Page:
There is the infamous and crucial set piece in which a young woman is disassembled for her medically valuable viscera, but even that most torture pornish of scenes is curious. First, it is debatable whether or not the young woman is tortured. She is most certainly murdered, but the surgery takes place only after the victim has been put under anesthesia. She dies in a chemically-induced haze, making vague grunting noises until she expires. It is unclear how much pain she might be feeling, though her mouth remains ungagged throughout the operation and she does not scream or protest. The implication is that she's knows something is wrong, but she's pretty much gone under an insulating layer of dope. She does not really witness any of what is happening to her. The mad doc keeps up a running monologue of what he's doing and why he's doing it, though she doesn't really hear him. The question is, does this constitute torture? Admittedly, it is an extreme crime. But, oddly, it's a crime that specifically minimizes the suffering of the victim. It is certainly constitutes physical harm, but I'm not sure that it constitutes "brutalization," to use Sean's term. This isn't, I think, out of any humanitarian concern on the doc's part. A struggling and resisting victim increases the likelihood of a screwed up op and slows the whole thing down. Still, the result is the same: unlike torture, the organ theft op is not intended to cause pain and suffering.

Insomuch as torture requires the victim perceive their own torture as suffering, if anybody in the scene is tortured, that grim distinction goes to one of the Brit tourists who, strapped down on a surgical table next to the victim, witnesses the entire operation sans drug-buffer, all the while under the assumption that the same is soon to befall him. However, while this victim's confinement is certainly an according Hoyle torture porn aspect under the Collin definition, he's never physically brutalized. He briefly escapes only to be killed as most of the doomed characters in this film are: sudden death by bullet.

Whether it is locus of horror in the film or not is an equally debatable point. Certainly it establishes the stakes for the characters, justifying why a bunch of relatively pampered tourists are suddenly are extremely willing to not only risk their lives, but also kill others, in order to escape. Otherwise, however, the operation itself is only a tiny bit of the film. Only one of the ten deaths in the film are attributable to the mad doctor's deplorable efforts to reform the organ donor waitlist process. The rest occur during fights in the jungle surrounding the doctor's house (plus one henchmen who dies when the quick to anger doctor stabs him as a definitive review of his less than stellar henching). Even during the operation scene, the gory process does not take center stage. Unlike the claustrophobic, extended scenes of punishment in Hostel or Saw, the operation, which takes up about 4 minutes and 12 seconds of film altogether, is broken up with footage of the rest of the tourists' efforts at escape, which actually runs a slightly longer 4 minutes, 18 seconds. Even when it is the focus of the film, it isn't quite the focus of the film.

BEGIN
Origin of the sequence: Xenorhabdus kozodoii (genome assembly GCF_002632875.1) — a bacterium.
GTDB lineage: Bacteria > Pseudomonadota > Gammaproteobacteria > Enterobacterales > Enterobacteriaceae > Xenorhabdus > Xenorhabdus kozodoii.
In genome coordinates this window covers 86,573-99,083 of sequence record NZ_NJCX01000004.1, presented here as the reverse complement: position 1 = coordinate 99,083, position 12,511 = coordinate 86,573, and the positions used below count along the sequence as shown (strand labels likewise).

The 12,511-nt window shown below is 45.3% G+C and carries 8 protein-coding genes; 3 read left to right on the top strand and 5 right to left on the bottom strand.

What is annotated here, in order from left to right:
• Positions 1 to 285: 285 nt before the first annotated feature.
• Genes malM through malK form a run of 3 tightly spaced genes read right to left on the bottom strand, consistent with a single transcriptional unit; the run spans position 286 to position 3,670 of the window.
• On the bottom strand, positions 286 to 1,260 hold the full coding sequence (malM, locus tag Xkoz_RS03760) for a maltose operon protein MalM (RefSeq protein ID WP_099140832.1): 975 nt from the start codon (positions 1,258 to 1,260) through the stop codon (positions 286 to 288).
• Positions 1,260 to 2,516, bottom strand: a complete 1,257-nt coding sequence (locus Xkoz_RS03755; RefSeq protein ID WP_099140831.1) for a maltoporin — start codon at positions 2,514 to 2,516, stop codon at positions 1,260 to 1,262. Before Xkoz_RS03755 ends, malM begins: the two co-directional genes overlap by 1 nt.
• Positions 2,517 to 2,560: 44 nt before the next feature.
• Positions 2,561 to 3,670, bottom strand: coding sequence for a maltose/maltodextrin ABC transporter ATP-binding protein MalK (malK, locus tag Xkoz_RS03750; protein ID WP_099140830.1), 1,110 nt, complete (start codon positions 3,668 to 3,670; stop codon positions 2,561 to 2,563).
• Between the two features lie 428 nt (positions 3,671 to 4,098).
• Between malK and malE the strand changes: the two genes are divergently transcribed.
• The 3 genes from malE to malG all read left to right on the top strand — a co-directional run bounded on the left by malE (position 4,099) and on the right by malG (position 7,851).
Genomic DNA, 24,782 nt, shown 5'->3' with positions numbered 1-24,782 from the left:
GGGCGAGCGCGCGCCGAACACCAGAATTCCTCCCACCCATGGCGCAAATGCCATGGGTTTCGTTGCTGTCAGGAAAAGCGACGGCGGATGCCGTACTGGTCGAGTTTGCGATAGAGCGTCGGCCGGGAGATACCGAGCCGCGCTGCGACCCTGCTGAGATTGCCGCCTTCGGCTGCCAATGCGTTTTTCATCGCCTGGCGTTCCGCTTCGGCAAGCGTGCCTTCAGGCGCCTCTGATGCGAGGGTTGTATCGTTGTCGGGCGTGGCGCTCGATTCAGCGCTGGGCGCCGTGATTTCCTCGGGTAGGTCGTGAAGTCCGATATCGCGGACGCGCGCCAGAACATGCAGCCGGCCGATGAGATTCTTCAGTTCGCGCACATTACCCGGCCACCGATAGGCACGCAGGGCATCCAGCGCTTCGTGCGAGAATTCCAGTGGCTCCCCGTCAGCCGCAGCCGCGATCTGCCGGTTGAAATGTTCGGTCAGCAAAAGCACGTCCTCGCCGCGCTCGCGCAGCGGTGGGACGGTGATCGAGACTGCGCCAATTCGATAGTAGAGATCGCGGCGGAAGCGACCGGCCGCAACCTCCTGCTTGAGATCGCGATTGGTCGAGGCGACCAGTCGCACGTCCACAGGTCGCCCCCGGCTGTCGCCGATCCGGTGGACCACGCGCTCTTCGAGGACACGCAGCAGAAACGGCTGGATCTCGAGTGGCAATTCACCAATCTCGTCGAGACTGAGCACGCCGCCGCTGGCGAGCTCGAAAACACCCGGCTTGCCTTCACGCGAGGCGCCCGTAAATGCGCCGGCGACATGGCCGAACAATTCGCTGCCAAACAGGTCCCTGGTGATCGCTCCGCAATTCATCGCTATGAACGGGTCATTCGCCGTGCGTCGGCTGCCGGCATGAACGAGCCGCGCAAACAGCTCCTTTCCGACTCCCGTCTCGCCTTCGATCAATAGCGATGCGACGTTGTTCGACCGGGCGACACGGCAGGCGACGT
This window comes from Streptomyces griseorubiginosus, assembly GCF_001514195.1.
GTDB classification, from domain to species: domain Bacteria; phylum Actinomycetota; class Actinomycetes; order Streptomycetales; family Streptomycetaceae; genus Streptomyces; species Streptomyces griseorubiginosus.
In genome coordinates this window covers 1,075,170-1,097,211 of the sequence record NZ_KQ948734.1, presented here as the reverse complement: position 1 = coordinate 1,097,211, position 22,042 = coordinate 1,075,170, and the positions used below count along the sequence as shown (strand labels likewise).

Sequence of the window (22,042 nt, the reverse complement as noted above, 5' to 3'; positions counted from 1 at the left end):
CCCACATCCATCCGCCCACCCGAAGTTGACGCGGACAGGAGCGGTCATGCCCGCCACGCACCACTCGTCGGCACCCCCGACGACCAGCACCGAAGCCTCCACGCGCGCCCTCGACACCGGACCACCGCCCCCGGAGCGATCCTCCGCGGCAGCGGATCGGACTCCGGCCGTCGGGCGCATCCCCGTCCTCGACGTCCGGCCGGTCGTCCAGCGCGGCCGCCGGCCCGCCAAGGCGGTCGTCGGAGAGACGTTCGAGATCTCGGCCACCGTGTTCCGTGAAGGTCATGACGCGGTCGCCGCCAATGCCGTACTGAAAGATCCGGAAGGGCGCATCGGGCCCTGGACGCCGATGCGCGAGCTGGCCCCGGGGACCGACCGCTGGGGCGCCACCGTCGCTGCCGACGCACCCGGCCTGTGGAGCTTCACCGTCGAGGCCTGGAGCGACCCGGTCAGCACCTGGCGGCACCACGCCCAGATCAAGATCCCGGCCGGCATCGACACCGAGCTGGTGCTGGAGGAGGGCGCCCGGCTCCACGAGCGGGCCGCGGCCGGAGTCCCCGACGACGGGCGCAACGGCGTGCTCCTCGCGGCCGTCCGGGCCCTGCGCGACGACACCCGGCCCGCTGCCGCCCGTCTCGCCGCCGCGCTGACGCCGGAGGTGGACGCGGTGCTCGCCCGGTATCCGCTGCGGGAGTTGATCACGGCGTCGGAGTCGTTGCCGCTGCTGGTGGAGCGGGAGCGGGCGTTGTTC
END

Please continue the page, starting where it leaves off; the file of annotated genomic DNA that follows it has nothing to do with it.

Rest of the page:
My point with this last bit isn't to finally see if Sean's definition fits Turistas or not, but to show that we've got trouble if we try to a definition that suggests that one relatively small section of the flick is the "locus" of the film's horror. We'd have the same problem with Martyrs, which includes quite a bit of horrific imagery and power in the first half of the film, most of which revolves around the revenge plot and the "ghost" that haunts one of the main characters. Yes there's torture, but is the last third of Martyrs its locus? What about Ambition? Is the gory finale the source of the film's horror? Or is it a sort of explosive release of the growing horror the viewer has felt building throughout the movie?

These could be debated (along with just about every other torture porn flick), but we could simply toss out the rather unproductive debate by getting rid of the sticking point that torture porn is the essence of certain films. Instead, if we agree with the term's coiner that torture porn is a visual and narrative strategy, and it can be used in many different films and for many different reasons, then we suddenly can discuss the links between Hostel and Turistas, as well as Reservoir Dogs and The Passion of the Christ and BSG (in which I'm told robot torture occurs, as seemingly illogical as that all is: why program them feel pain?) and so on without getting tangled up in the question of whether or not something is "authentically" torture porn. We can also toss out the critically lazy idea that "torture porn" films are some special subset of flicks concerned solely with the depiction of graphic, extended acts of violence. While admitting that there is something distinct and notable about the visual and narrative value of such depictions of violence, it leaves a requirement to confront the rest of the film. To have exhausted one's critic arsenal by dismissing an entire work on the basis of one filmmaking strategy would appear as stupid as announcing that all films that used unreliable narration or extensive montages were pointless. "They're just about narration. Montages are just about the editing – what's the point?"

Anywho, I've never been happy with the concept of torture porn as it is currently used and, on consideration, I believe it is because treating it as genre, instead of a collection of techniques, is inherently unhelpful. As of now – right now, just then, it happened already now – I'm dropping its use as a genre identifier for ANTSS.